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Old 09-10-2004, 02:18 PM   #1
stephan
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Default How important is it to resurface the flywheel?

I need to install my new clutch tomorrow, what will happen if I skip the resurfacing of the flywheel? If the flywheel looks true and not damaged, will it make a big difference?
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Last edited by stephan; 09-10-2004 at 03:45 PM.
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Old 09-10-2004, 04:49 PM   #2
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anyone?
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Old 09-10-2004, 05:20 PM   #3
Mulder
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You could end up taking it apart again and doing the job twice. At the very least the flywheel should be checked with a gauge since you can't tell by looking if it's true, as the measurements are in the thousandths of an inch. If it's not in spec for flatness according to the limits in the manual it should be resurfaced. It should also be resurfaced if it's glazed.
Any signs of heavy scoring, discoloration or cracking would indicate the need for a new flywheel.
If you just assume it's ok without checking it properly you could have shudder on your new clutch or it could wear prematurely.
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Old 09-10-2004, 06:31 PM   #4
Pacobeagle
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You risk clutch shudder to a degree. I mean, to resurface a flywheel is $30 or so. Why skimp out on this step since you are already there? Unless of course that you are replacing the flywheel.
Plus, it ensures that the new disc mates perfectly and lessens the chance of slippage.

I agree with Mulder.


jose
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Old 09-11-2004, 10:36 AM   #5
stephan
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Well the thing is, I will be installing my clutch today, and I dont think any machine shops are open Saturdays. I need my car by Monday, so its not that I am skimping, I just won't be able to have it done.
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Old 09-11-2004, 11:01 AM   #6
Mulder
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Unless your car is undriveable with the existing clutch you may want to wait until you can arrange for the proper machine services. You may get away without it but you could also be very sorry, and there is no way to tell beforehand.
You could also (assuming time is not a problem) look for a good used flywheel from someone who has replaced theirs with a lightened one, and have that one machined so you can have it on hand ready to go when you do the install.
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Old 09-11-2004, 11:17 AM   #7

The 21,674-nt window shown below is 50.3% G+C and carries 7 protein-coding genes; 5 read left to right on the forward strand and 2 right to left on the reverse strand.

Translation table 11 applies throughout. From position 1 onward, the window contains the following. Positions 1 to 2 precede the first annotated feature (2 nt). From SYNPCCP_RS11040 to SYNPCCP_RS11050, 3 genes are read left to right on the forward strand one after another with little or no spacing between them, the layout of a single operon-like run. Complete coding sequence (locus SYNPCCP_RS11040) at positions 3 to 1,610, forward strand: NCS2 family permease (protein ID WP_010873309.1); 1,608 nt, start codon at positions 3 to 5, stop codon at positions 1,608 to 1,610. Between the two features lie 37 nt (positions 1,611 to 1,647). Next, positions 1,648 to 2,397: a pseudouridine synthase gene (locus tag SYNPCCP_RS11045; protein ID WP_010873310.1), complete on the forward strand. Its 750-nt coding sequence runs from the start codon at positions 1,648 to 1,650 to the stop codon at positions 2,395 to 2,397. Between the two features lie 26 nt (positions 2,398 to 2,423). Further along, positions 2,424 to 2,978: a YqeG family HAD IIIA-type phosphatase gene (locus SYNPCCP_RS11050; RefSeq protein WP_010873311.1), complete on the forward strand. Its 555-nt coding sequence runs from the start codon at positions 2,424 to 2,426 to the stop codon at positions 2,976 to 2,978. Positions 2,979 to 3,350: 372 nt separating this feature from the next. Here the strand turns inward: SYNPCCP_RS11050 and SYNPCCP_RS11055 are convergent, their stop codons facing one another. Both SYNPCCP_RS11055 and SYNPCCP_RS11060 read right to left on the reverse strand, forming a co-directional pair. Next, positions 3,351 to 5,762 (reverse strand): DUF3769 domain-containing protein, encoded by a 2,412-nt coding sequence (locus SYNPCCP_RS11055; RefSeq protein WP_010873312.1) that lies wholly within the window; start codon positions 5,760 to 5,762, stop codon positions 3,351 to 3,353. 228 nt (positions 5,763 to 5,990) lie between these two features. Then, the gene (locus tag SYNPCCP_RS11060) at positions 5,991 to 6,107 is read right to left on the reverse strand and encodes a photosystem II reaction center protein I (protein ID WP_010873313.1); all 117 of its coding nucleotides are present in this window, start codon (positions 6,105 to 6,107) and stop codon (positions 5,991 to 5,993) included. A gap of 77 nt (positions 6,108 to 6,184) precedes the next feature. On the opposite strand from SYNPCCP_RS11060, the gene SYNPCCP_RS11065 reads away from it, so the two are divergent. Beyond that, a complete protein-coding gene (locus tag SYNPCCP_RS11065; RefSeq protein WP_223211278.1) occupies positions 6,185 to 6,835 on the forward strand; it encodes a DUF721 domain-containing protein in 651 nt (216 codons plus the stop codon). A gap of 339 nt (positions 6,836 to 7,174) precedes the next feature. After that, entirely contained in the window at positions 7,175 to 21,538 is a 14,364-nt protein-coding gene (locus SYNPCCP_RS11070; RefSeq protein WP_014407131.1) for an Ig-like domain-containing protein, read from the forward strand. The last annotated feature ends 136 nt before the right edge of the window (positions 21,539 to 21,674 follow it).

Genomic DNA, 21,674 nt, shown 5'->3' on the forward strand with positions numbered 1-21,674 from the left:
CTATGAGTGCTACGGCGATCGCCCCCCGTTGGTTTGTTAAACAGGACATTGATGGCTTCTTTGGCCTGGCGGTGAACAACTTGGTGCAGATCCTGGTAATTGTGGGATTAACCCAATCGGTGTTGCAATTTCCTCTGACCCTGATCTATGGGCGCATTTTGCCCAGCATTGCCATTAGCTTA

stephan
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Unfortunately I need to install my clutch today, its the only time I will have to do it, and the clutch is on its last leg.
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Old 09-11-2004, 11:27 AM   #8
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Bad planning on my part.
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Old 09-11-2004, 12:49 PM   #9
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Well, good luck then. Pay close attention to the condition of the flywheel and realize that if it's bad you'll be taking it apart again. About the only thing you can do with it on the car is to sand the surface to remove any light glazing.
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Old 09-11-2004, 02:23 PM   #10
stephan
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Thanks, I figured if the surface of the flywheel looked bad, I would have to wait until Monday to either have it resurfaced or have an aftermarket flywheel overnighted.
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Old 09-12-2004, 08:50 PM   #11
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Let us know what happens!
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Old 09-16-2004, 12:05 AM   #12
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I have gone through several clutches on a 1.8l VW due to harsh driving conditions. I rarely replaced/resurfaced the fly. If you just hit it with a bit of sandpaper until the whole thing is shiny you should be OK. This will take off any glazing, but won't do anything if its warped. Due to their design, clutches usually wear fairly even. I wouldn't sweat it.
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Old 09-16-2004, 07:40 PM   #13
stephan
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OK so I got the clutch install done, total PITA. The flywheel looked pretty good, compared to damgaged flywheels I have seen in the past. Upon close inspection I did notice microscopic surface cracks, but I dont think this will be a problem(famous last words). I still have a bit of clutch chatter, pretty much the same as stock, so I am used to it. The stage 2 clutch grabs alot faster and feels pretty good overall. Alot sportier than stock, but not crazy.
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